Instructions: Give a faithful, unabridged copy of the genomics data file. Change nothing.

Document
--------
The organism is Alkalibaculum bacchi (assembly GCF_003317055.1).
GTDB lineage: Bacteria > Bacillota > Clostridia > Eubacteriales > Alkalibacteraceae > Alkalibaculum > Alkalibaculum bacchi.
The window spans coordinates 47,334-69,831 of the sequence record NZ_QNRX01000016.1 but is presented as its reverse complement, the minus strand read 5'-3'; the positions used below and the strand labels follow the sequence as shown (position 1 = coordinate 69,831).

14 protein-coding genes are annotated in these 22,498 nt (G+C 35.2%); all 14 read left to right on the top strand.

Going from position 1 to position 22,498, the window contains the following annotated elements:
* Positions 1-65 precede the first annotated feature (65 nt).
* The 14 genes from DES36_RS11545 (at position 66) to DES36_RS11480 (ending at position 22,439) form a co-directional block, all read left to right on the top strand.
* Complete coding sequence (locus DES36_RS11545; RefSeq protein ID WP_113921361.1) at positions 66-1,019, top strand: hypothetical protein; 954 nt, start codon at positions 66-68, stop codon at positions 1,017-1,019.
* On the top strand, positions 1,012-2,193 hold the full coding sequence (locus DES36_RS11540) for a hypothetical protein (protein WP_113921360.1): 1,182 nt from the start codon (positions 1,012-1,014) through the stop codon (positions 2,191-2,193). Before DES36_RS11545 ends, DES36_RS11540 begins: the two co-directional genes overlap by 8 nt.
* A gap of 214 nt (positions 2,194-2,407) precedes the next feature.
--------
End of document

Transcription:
The organism is Alkalibaculum bacchi (assembly GCF_003317055.1).
GTDB lineage: Bacteria > Bacillota > Clostridia > Eubacteriales > Alkalibacteraceae > Alkalibaculum > Alkalibaculum bacchi.
The window spans coordinates 47,334-69,831 of the sequence record NZ_QNRX01000016.1 but is presented as its reverse complement, the minus strand read 5'-3'; the positions used below and the strand labels follow the sequence as shown (position 1 = coordinate 69,831).

14 protein-coding genes are annotated in these 22,498 nt (G+C 35.2%); all 14 read left to right on the top strand.

Going from position 1 to position 22,498, the window contains the following annotated elements:
* Positions 1-65 precede the first annotated feature (65 nt).
* The 14 genes from DES36_RS11545 (at position 66) to DES36_RS11480 (ending at position 22,439) form a co-directional block, all read left to right on the top strand.
* Complete coding sequence (locus DES36_RS11545; RefSeq protein ID WP_113921361.1) at positions 66-1,019, top strand: hypothetical protein; 954 nt, start codon at positions 66-68, stop codon at positions 1,017-1,019.
* On the top strand, positions 1,012-2,193 hold the full coding sequence (locus DES36_RS11540) for a hypothetical protein (protein WP_113921360.1): 1,182 nt from the start codon (positions 1,012-1,014) through the stop codon (positions 2,191-2,193). Before DES36_RS11545 ends, DES36_RS11540 begins: the two co-directional genes overlap by 8 nt.
* A gap of 214 nt (positions 2,194-2,407) precedes the next feature.